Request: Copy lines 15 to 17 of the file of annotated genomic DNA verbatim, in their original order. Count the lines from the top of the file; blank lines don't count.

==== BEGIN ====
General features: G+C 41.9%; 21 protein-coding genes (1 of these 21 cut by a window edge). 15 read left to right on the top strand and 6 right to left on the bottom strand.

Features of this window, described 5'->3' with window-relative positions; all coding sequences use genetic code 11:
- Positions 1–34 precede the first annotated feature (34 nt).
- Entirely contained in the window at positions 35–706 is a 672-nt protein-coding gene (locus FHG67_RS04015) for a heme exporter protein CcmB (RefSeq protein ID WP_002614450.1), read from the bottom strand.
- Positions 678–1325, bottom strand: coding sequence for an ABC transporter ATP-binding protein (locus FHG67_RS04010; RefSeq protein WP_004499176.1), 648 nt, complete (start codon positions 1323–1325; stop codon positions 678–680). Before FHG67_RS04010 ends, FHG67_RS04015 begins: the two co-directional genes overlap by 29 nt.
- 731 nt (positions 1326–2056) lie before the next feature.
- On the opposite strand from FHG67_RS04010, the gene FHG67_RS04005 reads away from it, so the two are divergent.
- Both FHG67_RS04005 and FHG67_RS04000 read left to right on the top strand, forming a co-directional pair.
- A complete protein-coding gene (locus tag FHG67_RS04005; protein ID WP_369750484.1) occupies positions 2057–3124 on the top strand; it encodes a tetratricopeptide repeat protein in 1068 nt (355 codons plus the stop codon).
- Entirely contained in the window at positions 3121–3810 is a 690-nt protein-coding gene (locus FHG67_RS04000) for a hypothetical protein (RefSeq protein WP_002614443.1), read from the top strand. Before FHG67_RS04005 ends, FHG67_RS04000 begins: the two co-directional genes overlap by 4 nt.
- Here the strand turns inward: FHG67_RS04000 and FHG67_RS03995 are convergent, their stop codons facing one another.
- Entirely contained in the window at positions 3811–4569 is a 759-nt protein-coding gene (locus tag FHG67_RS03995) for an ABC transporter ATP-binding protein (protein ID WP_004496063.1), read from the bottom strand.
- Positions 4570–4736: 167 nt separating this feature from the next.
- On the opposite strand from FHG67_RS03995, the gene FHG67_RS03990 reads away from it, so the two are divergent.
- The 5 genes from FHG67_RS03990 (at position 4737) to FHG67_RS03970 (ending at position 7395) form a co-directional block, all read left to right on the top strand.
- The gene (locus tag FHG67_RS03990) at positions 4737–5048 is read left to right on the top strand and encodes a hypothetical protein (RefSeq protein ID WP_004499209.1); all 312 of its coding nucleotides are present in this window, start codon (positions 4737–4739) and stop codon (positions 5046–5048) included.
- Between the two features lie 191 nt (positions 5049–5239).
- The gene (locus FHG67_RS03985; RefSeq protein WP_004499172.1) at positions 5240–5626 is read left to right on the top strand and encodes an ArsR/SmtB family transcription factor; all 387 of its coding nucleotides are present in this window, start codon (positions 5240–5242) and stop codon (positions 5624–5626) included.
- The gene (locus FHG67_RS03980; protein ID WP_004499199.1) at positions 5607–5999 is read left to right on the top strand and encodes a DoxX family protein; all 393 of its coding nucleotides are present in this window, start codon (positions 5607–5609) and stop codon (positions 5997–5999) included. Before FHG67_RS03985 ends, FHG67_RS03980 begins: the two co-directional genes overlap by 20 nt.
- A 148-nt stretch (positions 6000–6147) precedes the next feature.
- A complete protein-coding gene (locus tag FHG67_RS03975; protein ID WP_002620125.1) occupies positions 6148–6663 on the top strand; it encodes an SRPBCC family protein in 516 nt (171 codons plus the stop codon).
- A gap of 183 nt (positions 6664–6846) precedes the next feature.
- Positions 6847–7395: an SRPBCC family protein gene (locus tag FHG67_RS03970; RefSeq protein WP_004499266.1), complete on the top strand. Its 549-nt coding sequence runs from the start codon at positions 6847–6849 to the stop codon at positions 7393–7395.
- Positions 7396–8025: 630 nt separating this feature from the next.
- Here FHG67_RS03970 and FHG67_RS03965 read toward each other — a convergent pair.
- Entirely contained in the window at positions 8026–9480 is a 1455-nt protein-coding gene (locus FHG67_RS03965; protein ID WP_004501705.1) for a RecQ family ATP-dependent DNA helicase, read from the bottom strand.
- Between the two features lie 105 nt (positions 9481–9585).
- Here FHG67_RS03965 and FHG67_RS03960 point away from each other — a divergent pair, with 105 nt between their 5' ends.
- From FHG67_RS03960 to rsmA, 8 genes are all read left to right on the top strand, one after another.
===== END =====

- The 5 genes from FHG67_RS03990 (at position 4737) to FHG67_RS03970 (ending at position 7395) form a co-directional block, all read left to right on the top strand.
- The gene (locus tag FHG67_RS03990) at positions 4737–5048 is read left to right on the top strand and encodes a hypothetical protein (RefSeq protein ID WP_004499209.1); all 312 of its coding nucleotides are present in this window, start codon (positions 4737–4739) and stop codon (positions 5046–5048) included.
- Between the two features lie 191 nt (positions 5049–5239).